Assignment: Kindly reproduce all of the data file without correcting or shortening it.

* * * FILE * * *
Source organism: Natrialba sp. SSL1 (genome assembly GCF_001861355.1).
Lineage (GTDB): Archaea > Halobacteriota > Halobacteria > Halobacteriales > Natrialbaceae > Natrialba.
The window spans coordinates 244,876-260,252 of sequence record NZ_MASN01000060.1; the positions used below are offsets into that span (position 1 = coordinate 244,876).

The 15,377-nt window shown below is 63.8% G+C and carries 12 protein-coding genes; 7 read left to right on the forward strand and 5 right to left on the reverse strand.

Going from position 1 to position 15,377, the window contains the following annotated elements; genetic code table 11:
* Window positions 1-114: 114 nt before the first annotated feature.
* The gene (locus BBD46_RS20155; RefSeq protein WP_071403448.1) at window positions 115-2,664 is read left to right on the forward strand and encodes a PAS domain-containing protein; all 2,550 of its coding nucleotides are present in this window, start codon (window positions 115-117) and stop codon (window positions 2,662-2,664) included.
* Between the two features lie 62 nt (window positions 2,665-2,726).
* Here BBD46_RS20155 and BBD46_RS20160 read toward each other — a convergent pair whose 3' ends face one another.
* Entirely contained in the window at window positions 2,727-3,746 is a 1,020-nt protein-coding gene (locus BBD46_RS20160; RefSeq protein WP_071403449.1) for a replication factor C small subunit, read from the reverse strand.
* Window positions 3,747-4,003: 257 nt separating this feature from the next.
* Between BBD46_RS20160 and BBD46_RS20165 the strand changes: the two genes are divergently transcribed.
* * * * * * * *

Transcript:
Source organism: Natrialba sp. SSL1 (genome assembly GCF_001861355.1).
Lineage (GTDB): Archaea > Halobacteriota > Halobacteria > Halobacteriales > Natrialbaceae > Natrialba.
The window spans coordinates 244,876-260,252 of sequence record NZ_MASN01000060.1; the positions used below are offsets into that span (position 1 = coordinate 244,876).

The 15,377-nt window shown below is 63.8% G+C and carries 12 protein-coding genes; 7 read left to right on the forward strand and 5 right to left on the reverse strand.

Going from position 1 to position 15,377, the window contains the following annotated elements; genetic code table 11:
* Window positions 1-114: 114 nt before the first annotated feature.
* The gene (locus BBD46_RS20155; RefSeq protein WP_071403448.1) at window positions 115-2,664 is read left to right on the forward strand and encodes a PAS domain-containing protein; all 2,550 of its coding nucleotides are present in this window, start codon (window positions 115-117) and stop codon (window positions 2,662-2,664) included.
* Between the two features lie 62 nt (window positions 2,665-2,726).
* Here BBD46_RS20155 and BBD46_RS20160 read toward each other — a convergent pair whose 3' ends face one another.
* Entirely contained in the window at window positions 2,727-3,746 is a 1,020-nt protein-coding gene (locus BBD46_RS20160; RefSeq protein WP_071403449.1) for a replication factor C small subunit, read from the reverse strand.
* Window positions 3,747-4,003: 257 nt separating this feature from the next.
* Between BBD46_RS20160 and BBD46_RS20165 the strand changes: the two genes are divergently transcribed.